Should Biomarkers be Included in the Assessment of CAP?
Biomarkers are valuable tools for the assessment of disease severity, the prediction of response to treatment and mortality in severe infections (Marshall et al. 2009). As a biomarker level changes with the inflammatory response, accordingly, adequate treatment and clinical improvement should be accompanied by decreases of its concentrations. Conversely, when the response to therapy is inadequate, biomarker levels should remain elevated, raising the suspicion of clinical failure (Bozza et al. 2005; Póvoa 2008; Salluh and Bozza 2008). Although there is still insufficient data supporting the clinical use of most biomarkers of sepsis, C-reactive protein (CRP) and procalcitonin (PCT) have been extensively evaluated and may assist clinicians at bedside in the management of severe CAP (Table 3).
As an acute phase-protein, CRP production is stimulated by inflammatory insults, being the bacterial infection the most powerful one (Coelho et al. 2007). Additionally, CRP is an easily available, fast and inexpensive laboratory assay. However, initial CRP levels do not show good correlation with severity of illness in patients with CAP and sepsis (Salluh et al. 2008; Silvestre et al. 2009). In contrast, CRP has a fine performance for monitoring the response to treatment in patients with severe CAP (Salluh and Bozza 2008; Salluh et al. 2009). Coelho et al. prospectively studied 53 patients with CAP demonstrating that variations were able to discriminate patients with a poor outcome as early as at day three of treatment. In non-survivors CRP levels remained elevated or presented slight reductions, while survivors had significant decreases of >0.3 of previous level (sensitivity 0.75; specificity 0.85; p<0.001) (Coelho et al. 2007). Moreover, when CRP is coupled with PSI and CURB-65 it shows a good ability to predict mortality (AUC=0.88) (Menendez et al. 2009). Also, CRP may be helpful when monitoring treatment in patients with renal impairment, as it does not influence the clearance of this biomarker (Dahaba et al. 2003). Therefore, recent evidence points towards the use of CRP for monitoring response to treatment of patients with CAP.
Procalcitonin is a "hormokine" mediator that is elevated in bacterial infections. As a diagnostic marker, PCT guidance can safely reduce antibiotic prescription for patients with uncomplicated CAP (Christ-Crain et al. 2004). Furthermore, in a multicentre study that evaluated 1,651 patients admitted to the emergency department (ED) with CAP, PCT was an accurate predictor of mortality (Huang et al. 2008). Christ-Crain et al. evaluated 302 patients with CAP randomised to receive antibiotics according to usual practice or guided by PCT levels (Christ- Crain et al. 2006). Sequential evaluation of PCT markedly reduced antibiotic exposure in patients with CAP as compared to usual care (5 vs 12 days, p<0,001). Outcomes were similar in both groups, with an overall success rate of 83%. Recently, a confirmatory randomised multicentre trial enrolled 1359 patients (Schuetz et al. 2009). Again, PCT guidance was associated with a shorter period of antibiotics and less adverse events. Overall, these findings may have major public health implications as PCT guidance leads to more judicious antibiotic use.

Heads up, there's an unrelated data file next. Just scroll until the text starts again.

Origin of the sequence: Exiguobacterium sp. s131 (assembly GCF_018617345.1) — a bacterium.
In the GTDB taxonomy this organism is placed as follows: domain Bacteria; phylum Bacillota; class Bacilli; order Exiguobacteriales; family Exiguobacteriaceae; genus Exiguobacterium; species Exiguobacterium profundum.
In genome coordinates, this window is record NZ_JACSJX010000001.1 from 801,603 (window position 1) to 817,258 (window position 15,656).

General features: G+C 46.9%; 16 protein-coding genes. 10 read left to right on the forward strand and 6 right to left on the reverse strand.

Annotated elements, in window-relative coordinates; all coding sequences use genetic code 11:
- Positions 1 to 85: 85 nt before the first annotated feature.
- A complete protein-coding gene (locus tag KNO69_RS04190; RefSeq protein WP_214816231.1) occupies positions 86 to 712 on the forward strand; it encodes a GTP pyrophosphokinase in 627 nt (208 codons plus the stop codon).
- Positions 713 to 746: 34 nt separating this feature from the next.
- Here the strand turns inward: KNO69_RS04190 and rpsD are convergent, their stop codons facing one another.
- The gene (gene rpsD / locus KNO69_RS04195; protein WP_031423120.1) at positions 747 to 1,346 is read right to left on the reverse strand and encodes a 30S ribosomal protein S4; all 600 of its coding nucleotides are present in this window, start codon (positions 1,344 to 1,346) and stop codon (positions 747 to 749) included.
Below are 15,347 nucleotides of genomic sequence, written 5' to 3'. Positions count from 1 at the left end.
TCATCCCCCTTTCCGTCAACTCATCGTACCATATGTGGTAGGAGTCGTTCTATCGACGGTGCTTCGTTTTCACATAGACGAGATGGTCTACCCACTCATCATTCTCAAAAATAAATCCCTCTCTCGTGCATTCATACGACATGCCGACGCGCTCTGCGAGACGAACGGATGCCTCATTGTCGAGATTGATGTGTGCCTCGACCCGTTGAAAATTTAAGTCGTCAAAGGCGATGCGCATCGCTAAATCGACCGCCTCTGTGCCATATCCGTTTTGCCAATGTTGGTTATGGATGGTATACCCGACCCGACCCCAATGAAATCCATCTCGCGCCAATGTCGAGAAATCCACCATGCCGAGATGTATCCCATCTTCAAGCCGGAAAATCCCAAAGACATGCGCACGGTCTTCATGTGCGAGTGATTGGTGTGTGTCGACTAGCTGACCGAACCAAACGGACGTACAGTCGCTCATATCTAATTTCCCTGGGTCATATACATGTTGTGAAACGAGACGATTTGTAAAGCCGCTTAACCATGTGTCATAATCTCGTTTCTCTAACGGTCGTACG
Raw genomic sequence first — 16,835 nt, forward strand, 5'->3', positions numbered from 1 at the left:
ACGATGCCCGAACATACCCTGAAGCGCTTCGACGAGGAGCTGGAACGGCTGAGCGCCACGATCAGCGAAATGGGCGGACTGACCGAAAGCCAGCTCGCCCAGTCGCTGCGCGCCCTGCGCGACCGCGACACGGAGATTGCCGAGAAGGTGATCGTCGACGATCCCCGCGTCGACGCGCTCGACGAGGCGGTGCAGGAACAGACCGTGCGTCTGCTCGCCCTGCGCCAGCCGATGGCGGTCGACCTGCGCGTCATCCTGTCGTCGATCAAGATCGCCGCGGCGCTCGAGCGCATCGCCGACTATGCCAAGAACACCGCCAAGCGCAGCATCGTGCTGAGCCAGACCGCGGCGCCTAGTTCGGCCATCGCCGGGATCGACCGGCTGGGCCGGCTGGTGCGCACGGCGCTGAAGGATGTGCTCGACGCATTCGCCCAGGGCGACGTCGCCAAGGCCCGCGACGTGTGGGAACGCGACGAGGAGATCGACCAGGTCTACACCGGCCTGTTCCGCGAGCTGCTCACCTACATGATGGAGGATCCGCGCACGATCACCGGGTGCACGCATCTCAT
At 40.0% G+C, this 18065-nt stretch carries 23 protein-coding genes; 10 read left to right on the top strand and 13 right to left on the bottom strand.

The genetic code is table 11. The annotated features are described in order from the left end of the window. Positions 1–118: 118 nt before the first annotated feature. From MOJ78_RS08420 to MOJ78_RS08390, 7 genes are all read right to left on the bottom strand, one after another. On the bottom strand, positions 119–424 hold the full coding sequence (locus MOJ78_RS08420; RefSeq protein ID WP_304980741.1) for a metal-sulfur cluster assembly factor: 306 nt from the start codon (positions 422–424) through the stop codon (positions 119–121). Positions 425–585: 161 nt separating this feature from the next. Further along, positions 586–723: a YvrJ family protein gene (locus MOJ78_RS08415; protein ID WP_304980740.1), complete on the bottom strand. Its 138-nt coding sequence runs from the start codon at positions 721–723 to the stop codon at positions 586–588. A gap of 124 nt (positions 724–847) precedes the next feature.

Plasma cortisol levels increase as a response to stress and to counterbalance excessive inflammation. Christ-Crain et al. evaluated 278 patients with CAP at the ED and observed that increased cortisol levels were correlated with PSI classes and mortality (Christ-Crain et al. 2007). Our group investigated 72 patients with CAP admitted to ICU, showing that higher baseline cortisol levels were associated with increased mortality (Salluh et al. 2008). Cortisol was a better outcome predictor as compared to APACHE II, SOFA and CURB-65 and other laboratory tests (CRP, leukocyte count and d-dimer). Although multicentre validation is required, cortisol levels are accurate, biologically plausible and easy to use biomarkers for patients with CAP.
Among novel biomarkers, proadrenomedullin is a promising one (Huang et al. 2009; Christ-Crain et al. 2006). Huang et al. recently investigated the correlation of proadrenomedullin with PCT, PSI, CURB-65 and its impact on 30-day mortality (Huang et al. 2009). This prospective multicentre study involving 1,653 patients in 28 centres demonstrated a close correlation between proadrenomedulin levels, severity scores and mortality. Future studies should evaluate the performance of this biomarker in monitoring response to treatment of severe CAP.
CAP is a potentially life-threatening disease. The routine use of scoring systems and biomarkers such as CRP and PCT are helpful to assist physicians at the bedside. New and promising biomarkers should be investigated as they may help identify patients who require additional supportive care and adjuvant therapies.